The double star system VFTS 352 is located about 160,000 light-years away in the Tarantula Nebula. This remarkable region is the most active nursery of new stars in the nearby universe, and new observations from ESO’s VLT have revealed that this pair of young stars is among the most extreme and strangest yet found.
VFTS 352 is composed of two hot, bright, and massive stars that orbit each other in little more than a day. The centers of the stars are separated by just 7.5 million miles (12 million kilometers). In fact, the stars are so close that their surfaces overlap and a bridge has formed between them. VFTS 352 is not only the most massive known in this tiny class of “over-contact binaries,” but also has a combined mass of about 57 times that of the Sun — it also contains the hottest components with surface temperatures above 72,000° F (40,000° C).
Extreme stars like the two components of VFTS 352 play a key role in the evolution of galaxies and are thought to be the main producers of elements such as oxygen. Such double stars are also linked to exotic behavior such as that shown by “vampire stars,” where a smaller companion star sucks matter from the surface of its larger neighbor.
In the case of VFTS 352, however, both stars in the system are of almost identical size. Material is, therefore, not sucked from one to another, but instead may be shared. The component stars of VFTS 352 are estimated to be sharing about 30 percent of their material.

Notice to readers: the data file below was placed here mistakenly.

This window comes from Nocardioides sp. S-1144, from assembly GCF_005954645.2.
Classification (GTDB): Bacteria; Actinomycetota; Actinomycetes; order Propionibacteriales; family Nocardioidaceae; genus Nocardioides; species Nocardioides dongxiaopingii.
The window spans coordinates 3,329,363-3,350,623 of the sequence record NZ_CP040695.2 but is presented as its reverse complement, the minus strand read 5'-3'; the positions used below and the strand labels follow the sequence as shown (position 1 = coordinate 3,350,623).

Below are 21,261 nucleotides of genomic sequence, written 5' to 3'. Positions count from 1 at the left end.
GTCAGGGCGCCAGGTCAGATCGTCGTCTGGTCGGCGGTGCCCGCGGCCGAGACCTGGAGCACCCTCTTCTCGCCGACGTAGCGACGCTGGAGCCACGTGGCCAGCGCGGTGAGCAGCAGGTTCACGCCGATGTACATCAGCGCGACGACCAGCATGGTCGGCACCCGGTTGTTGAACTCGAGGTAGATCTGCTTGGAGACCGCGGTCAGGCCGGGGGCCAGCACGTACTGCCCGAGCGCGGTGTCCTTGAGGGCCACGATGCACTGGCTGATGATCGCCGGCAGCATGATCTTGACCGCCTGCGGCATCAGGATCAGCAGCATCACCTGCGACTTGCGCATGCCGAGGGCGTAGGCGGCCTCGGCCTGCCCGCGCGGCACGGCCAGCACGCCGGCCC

Such a system is rare because this phase in the life of the stars is short, making it difficult to catch them in the act. Because the stars are so close together, astronomers think that strong tidal forces lead to enhanced mixing of the material in the stellar interiors.
“The VFTS 352 is the best case yet found for a hot and massive double star that may show this kind of internal mixing,” said Leonardo A. Almeida of the University of São Paulo, Brazil. “As such, it’s a fascinating and important discovery.”
Astronomers predict that VFTS 352 will face a cataclysmic fate in one of two ways. The first potential outcome is the merging of the two stars, which would likely produce a rapidly rotating and possibly magnetic gigantic single star. “If it keeps spinning rapidly, it might end its life in one of the most energetic explosions in the universe, known as a long-duration gamma-ray burst,” said Hugues Sana from the University of Leuven in Belgium.
Selma de Mink of the University of Amsterdam explained the second possibility: “If the stars are mixed well enough, they both remain compact and the VFTS 352 system may avoid merging. This would lead the objects down a new evolutionary path that is completely different from classic stellar evolution predictions. In the case of VFTS 352, the components would likely end their lives in supernova explosions, forming a close binary system of black holes. Such a remarkable object would be an intense source of gravitational waves.”
Proving the existence of this second evolutionary path would be an observational breakthrough in the field of stellar astrophysics. But regardless of how VFTS 352 meets its demise, this system has already provided astronomers with valuable new insights into the poorly understood evolutionary processes of massive over-contact binary star systems.